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Gross Income To Taxable Income. What Is The Difference, And What Factors Are Involved?

Updated: Jul 7, 2021

We admit financial terminology can be complicated and confusing. Taxes are a perfect example. There are books upon books of rules and regulations that are written in what often feels like another language. To add to that, those rules are ever changing and it can be difficult to keep up with the newest laws. Frustrating, to say the least.

Since taxes and income affect so many things in our life, we thought we could try to simplify a few terms. For example, this last year the government sent out stimulus checks to individuals under certain income thresholds. However, when referring to the "income" threshold, what income is used? Gross income, adjusted gross income (AGI), modified adjusted gross income (MAGI), or taxable income? And what's the difference?

Here is a brief description of each one to help clarify how the IRS views your finances.

  • Total Income. Often referred to as gross income. This is all income that is considered to be taxable, added together. For example, wages, interest, dividends, retirement account distributions, capital gains, unemployment benefits, business income, or alimony received. Basically, any income that isn't considered tax exempt. This is currently found on line 9 of the 2020 1040 tax form.

  • Adjusted gross income (AGI). This is the total gross income minus some adjustments. Some common examples of adjustments are educator expenses, HSA (health savings account) contributions, retirement account contributions, student loan interest, alimony payments (not alimony income), and the deductible part of self-employment tax. AGI is usually lower than total income. This is currently found on line 11 of the 2020 1040.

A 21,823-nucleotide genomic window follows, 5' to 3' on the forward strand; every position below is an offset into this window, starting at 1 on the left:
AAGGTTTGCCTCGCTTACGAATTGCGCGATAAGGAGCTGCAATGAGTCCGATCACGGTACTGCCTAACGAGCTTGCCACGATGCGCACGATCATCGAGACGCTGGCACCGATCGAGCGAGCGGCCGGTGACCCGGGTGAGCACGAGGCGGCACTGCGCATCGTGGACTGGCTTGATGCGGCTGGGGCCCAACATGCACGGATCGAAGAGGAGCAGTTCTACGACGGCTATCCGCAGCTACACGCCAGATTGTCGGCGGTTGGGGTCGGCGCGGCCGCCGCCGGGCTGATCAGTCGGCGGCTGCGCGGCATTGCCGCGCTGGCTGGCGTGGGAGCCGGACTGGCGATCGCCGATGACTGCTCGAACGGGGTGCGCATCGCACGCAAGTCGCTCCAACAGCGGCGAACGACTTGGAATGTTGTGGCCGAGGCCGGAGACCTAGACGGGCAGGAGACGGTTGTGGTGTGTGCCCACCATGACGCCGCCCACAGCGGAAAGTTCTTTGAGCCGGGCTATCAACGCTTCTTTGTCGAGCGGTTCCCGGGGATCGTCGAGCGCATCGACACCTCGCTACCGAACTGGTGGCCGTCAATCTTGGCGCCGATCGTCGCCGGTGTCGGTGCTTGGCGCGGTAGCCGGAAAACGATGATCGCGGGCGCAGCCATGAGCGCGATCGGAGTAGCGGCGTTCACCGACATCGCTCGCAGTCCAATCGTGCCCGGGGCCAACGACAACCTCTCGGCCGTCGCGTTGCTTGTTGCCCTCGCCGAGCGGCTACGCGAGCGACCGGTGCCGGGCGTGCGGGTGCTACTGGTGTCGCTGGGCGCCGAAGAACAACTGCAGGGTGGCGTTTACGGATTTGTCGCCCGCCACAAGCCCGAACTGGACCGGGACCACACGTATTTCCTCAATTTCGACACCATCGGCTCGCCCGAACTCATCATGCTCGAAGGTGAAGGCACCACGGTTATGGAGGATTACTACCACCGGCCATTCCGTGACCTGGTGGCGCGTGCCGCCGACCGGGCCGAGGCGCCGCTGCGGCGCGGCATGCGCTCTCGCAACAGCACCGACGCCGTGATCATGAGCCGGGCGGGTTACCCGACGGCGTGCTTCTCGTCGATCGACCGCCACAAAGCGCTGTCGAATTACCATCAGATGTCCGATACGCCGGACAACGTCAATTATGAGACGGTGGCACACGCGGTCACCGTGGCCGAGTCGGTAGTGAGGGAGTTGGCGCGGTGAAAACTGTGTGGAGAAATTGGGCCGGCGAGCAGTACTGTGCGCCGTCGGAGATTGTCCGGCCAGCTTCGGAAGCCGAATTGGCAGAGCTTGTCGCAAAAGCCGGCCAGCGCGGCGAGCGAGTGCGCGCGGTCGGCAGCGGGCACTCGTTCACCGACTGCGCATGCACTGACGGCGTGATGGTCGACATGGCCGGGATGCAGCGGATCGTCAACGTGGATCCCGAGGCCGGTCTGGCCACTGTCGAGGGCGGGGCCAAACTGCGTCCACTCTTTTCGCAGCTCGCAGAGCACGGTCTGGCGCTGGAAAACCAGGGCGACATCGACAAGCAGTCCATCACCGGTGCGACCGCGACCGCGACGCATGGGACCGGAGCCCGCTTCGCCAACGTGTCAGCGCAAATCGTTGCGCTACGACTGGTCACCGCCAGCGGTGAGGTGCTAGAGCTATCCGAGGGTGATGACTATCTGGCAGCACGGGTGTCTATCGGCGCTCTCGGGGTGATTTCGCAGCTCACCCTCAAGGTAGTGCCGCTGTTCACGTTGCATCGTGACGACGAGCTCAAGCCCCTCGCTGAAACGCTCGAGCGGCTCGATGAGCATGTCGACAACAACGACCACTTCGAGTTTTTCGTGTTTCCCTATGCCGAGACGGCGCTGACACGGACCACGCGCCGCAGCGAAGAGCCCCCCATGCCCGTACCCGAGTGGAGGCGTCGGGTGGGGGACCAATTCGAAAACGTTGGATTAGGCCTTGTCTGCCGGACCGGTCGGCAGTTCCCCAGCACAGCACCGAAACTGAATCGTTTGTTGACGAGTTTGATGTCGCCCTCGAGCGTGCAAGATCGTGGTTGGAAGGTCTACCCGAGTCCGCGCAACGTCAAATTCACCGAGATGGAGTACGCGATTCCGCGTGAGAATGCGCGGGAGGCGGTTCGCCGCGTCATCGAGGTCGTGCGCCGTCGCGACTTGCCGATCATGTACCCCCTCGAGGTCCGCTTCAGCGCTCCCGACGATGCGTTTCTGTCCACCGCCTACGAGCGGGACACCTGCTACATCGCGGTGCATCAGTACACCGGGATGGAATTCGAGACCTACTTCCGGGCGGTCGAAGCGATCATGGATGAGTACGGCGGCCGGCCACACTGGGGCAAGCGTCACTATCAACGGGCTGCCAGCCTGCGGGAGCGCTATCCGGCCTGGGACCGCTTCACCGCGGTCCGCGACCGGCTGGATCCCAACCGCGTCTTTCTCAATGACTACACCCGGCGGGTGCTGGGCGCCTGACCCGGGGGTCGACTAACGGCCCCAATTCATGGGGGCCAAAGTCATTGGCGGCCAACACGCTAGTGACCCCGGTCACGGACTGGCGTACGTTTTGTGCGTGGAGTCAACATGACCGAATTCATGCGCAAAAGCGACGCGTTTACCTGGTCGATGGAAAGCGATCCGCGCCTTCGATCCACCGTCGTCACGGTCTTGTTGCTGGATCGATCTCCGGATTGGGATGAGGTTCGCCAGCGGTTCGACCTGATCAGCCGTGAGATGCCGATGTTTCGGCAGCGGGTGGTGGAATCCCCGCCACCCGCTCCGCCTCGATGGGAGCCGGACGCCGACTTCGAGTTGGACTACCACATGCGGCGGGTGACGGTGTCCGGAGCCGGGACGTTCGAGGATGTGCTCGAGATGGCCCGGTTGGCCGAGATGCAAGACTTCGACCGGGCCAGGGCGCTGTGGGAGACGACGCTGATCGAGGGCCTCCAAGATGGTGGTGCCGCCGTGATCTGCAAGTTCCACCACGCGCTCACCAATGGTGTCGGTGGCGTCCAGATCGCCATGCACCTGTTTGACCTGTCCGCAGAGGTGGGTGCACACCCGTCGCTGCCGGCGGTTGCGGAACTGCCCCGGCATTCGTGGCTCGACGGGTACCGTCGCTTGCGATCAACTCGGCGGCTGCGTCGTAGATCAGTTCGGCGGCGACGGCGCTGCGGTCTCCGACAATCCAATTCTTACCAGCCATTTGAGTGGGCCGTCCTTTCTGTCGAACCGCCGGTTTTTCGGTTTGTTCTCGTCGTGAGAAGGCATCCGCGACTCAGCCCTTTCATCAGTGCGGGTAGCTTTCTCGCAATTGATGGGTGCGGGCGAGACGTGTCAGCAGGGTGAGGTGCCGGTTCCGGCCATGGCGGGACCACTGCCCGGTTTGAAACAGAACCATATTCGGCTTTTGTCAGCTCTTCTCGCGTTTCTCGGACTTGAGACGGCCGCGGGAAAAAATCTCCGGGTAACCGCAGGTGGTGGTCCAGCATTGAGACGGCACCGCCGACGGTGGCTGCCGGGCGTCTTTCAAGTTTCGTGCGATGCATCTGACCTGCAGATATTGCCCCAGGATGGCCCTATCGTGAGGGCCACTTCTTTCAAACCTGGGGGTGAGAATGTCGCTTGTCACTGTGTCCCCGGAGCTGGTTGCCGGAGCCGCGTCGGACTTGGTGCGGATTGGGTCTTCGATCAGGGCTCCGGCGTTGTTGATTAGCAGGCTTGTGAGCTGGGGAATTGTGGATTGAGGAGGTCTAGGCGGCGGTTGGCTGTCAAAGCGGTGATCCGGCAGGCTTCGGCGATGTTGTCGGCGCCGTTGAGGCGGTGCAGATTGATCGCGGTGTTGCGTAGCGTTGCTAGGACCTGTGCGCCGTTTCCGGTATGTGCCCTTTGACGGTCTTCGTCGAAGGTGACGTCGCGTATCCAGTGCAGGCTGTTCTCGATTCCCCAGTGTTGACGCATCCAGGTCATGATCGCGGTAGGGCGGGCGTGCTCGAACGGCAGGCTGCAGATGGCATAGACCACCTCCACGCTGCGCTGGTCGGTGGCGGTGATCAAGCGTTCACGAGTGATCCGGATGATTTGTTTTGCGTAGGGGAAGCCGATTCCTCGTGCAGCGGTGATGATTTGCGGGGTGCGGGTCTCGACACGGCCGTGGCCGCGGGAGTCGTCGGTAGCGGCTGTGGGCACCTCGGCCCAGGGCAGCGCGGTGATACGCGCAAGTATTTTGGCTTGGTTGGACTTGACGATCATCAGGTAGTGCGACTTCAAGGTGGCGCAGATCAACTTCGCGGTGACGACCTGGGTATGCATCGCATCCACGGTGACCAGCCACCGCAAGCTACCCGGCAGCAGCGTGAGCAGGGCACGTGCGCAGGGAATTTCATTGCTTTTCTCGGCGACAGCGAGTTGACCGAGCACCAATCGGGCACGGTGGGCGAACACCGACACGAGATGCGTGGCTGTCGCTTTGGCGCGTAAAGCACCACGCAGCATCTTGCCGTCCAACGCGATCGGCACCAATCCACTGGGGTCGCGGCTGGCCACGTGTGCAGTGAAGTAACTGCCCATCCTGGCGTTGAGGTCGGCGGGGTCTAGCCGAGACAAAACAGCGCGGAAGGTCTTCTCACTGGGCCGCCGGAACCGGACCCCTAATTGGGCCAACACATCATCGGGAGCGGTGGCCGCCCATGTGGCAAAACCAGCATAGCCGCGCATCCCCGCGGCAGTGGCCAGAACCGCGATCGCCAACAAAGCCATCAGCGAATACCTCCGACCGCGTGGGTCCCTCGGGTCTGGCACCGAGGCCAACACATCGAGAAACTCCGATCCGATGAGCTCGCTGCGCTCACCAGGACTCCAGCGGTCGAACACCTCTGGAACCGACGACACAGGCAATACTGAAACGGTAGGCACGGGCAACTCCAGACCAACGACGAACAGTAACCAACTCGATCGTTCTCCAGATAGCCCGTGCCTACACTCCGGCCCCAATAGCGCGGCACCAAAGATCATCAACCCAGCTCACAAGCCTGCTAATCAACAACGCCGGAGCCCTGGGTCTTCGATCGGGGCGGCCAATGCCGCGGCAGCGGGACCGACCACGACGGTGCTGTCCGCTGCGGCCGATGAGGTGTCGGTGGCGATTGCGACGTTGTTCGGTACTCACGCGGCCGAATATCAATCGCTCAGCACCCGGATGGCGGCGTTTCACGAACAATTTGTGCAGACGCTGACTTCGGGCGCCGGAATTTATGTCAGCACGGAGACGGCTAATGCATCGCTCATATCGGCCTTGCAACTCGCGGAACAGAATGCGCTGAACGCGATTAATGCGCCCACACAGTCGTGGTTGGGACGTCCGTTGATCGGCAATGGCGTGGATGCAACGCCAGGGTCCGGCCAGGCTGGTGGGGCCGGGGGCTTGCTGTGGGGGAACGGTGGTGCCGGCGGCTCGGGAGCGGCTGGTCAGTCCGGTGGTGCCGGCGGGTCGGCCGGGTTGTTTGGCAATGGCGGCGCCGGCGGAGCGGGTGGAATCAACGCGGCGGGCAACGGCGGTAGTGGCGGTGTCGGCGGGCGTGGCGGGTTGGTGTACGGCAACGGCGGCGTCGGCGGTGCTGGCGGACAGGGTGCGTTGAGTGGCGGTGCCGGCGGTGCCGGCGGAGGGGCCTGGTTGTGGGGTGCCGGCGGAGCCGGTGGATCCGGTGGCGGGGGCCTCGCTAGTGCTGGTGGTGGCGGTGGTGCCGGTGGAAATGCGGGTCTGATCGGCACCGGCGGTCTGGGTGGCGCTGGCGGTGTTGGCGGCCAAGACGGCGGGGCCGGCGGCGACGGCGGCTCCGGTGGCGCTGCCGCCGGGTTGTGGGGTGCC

• Modified adjusted gross income (MAGI). This is your AGI with some of the adjustments added back, but not all. Some of the adjustments added back are tax-exempt interest, student loan interest, IRA contributions, rental losses, and passive income or loss. MAGI is most often used to see if -- and how much -- you can contribute to a Roth IRA, and whether Traditional IRA contributions are deductible. This figure is not on the 1040 tax form and generally not used as often as AGI.

  • Taxable income. This is the AGI minus either the standard deduction, or an itemized deduction. This figure is currently found on line 15 of the 2020 1040. Taxable income is the amount that is actually taxed and the figure to use when referring to tax brackets. You do not use gross income when figuring out which bracket you are in.

We hear about so many income figures that it's easy to get confused. To get qualified for certain benefits, programs or loans, it's easier when you understand which figure puts you either over or under a threshold. For instance, the stimulus checks are based on the taxpayer's adjusted gross income (AGI). So, even if a taxpayer made more in gross income, they could still qualify after figuring their AGI.

Knowing which figure is used and understanding the difference is beneficial when planning ahead and applying for programs and loans. At times it may be overwhelming, but understanding some basics can give a little peace of mind and then in turn make understanding the harder things a little easier.


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